Five questions for NCAA gymnastics
The question of who has the best NCAA women's gymnastics program in the country will begin to be settled Friday night as the 2014 NCAA gymnastics championships get underway in Birmingham, Ala.
Twelve teams have qualified, and six will compete in each semifinal session, which also serves as the women's all-around final. The team final is the marquee event, and the top three teams from each semi advance to Saturday's Super Six team final. Event finals, a spotlight for the specialists, will take place on Sunday.
Going into this year's championships, here are our five burning questions:
Can Florida do it again?
When the University of Florida won the 2013 NCAA championships, the Gators joined one of the most exclusive clubs in college sports. During the past 32 years, only five schools -- Georgia, Utah, Alabama, UCLA and now Florida -- have won a team title. Not a whole lot has changed: In 2014, the Big Five -- plus upstarts Oklahoma and LSU -- are back gunning for the Super Six.
Florida still seems to have the advantage, with a heavily experienced roster that includes 2008 Olympian Bridget Sloan and former national team members from the U.S., Canada and Spain. The Gators posted the NCAA's highest regular-season score, 198.325, last month. LSU, however, tied the mark at home in Baton Rouge during the NCAA regional championships two weeks ago. Though scoring can't necessarily be compared at different competitions, it was well ahead of Florida's 197.05 at the University Park Regional in Pennsylvania.
Big 12 champions Oklahoma, meanwhile, is the perennial bridesmaid: The Sooners have been runner-up in the Super Six twice during the past five years, including last season. Alabama, the winner in 2011 and 2012, also can't be counted out.
No matter what, someone is going to be disappointed early: UCLA, Utah, Alabama and Florida will compete in the Friday evening semifinal; only three can advance.
Will home court help Alabama?
With Florida and LSU in the spotlight, Alabama is being painted as something of a sleeper candidate for the title. But the Crimson Tide shouldn't be written off. Tide gymnasts brought longtime head coach Sarah Patterson her 1,000th win at regionals this year, and with the championships held in Birmingham, Alabama will get a big boost from a boisterous home crowd. The team's home meets have been known to sell out, and Patterson no doubt would be delighted to see win No. 1,001 come in that setting.
Can Bridget Sloan be beaten?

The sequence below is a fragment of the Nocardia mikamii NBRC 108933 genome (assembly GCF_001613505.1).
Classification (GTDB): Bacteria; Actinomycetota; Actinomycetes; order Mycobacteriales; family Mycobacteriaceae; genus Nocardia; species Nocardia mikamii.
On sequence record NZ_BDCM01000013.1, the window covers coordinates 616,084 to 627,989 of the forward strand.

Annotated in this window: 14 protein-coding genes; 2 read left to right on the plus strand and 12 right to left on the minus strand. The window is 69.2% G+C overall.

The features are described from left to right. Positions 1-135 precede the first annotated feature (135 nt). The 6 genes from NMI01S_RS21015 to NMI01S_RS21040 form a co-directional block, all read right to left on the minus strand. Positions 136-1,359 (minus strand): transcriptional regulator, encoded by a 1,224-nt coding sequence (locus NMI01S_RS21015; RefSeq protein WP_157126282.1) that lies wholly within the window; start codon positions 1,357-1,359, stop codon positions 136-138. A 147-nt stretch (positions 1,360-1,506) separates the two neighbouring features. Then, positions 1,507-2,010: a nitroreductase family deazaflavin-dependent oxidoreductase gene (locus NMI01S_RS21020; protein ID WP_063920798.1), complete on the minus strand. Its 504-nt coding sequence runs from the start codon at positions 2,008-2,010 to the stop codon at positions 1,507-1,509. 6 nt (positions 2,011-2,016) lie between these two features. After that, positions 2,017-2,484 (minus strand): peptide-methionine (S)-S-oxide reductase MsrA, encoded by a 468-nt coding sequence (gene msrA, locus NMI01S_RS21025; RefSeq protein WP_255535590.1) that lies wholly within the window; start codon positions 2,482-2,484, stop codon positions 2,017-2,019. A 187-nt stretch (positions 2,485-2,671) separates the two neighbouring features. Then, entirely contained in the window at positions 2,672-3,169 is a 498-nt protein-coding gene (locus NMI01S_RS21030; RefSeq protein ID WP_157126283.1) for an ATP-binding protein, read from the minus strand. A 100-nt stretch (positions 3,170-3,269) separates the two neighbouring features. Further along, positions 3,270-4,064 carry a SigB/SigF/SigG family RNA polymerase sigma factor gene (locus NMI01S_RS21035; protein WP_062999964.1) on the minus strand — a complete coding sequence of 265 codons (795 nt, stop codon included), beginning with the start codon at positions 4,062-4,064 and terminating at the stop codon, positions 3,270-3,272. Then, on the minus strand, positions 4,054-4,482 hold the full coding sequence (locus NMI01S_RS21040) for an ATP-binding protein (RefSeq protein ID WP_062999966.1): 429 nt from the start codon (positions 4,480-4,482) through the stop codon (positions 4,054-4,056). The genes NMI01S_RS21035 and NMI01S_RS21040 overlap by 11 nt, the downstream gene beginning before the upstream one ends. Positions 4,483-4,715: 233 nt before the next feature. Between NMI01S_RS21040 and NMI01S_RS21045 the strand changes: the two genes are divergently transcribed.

The individual all-around competition may be a battle between two former Olympic teammates. Sloan, Florida's showstopping sophomore, is the defending champion, while UCLA redshirt junior Samantha Peszek has established herself as a title hopeful as well. The two trained together in Indianapolis during their elite days, and both competed on the silver-medal-winning U.S. team at the 2008 Olympics. But they have yet to go head-to-head at an NCAA championship meet. An Achilles tear cost Peszek her 2013 season, and she watched from the sideline as Sloan dominated. Both are superstars on their team and have the ability to hit near-perfect routines when it counts most.
Also in the hunt for the women's all-around will be Florida junior Kytra Hunter, the 2012 all-around champion, and LSU junior Rheagan Courville, who has been at the heart of the Tigers' recent success.
Can Georgia get its groove back?
Under coach Suzanne Yoculan and 2004 Olympic medalist Courtney Kupets, the Gym Dogs built a dynasty during the mid-2000s with five straight national titles. It didn't last: Yoculan retired, Kupets graduated, and the team has not been the same since. After a few embarrassing seasons by Georgia gymnastics standards (one in which the team didn't make it past regionals), second-year head coach Danna Durante has started a turnaround. It may be too little, too soon to call No. 6 Georgia a title contender again, but if sophomores Brittany Rogers (a 2012 Olympian for Canada) and Brandie Jay can lead their team to a podium finish, it would be the first time in the five years since Yoculan's retirement.
Utes never say die
OK, that's a statement, but it sums up the attitude of Pac-12 champions Utah, who surprised Stanford and UCLA to win the conference championships after a season in which the team struggled to find consistency. No. 5 Utah rolled on to regionals and again placed first to qualify for the championship round.
The Utes used to be the winningest team in the NCAA, but they haven't earned the national crown since the mid-'90s, so this resurgence hasn't gone unnoticed by the Utah fan base. This year, the team will be relying heavily on all-around hopeful Georgia Dabritz, who has one of the best bar routines in the competition -- made all the more impressive since she performs without the traditionally worn handgrips. They'll also need Pac-12 all-around champion Tory Wilson and redshirt junior Corrie Lothrop for clutch performances.
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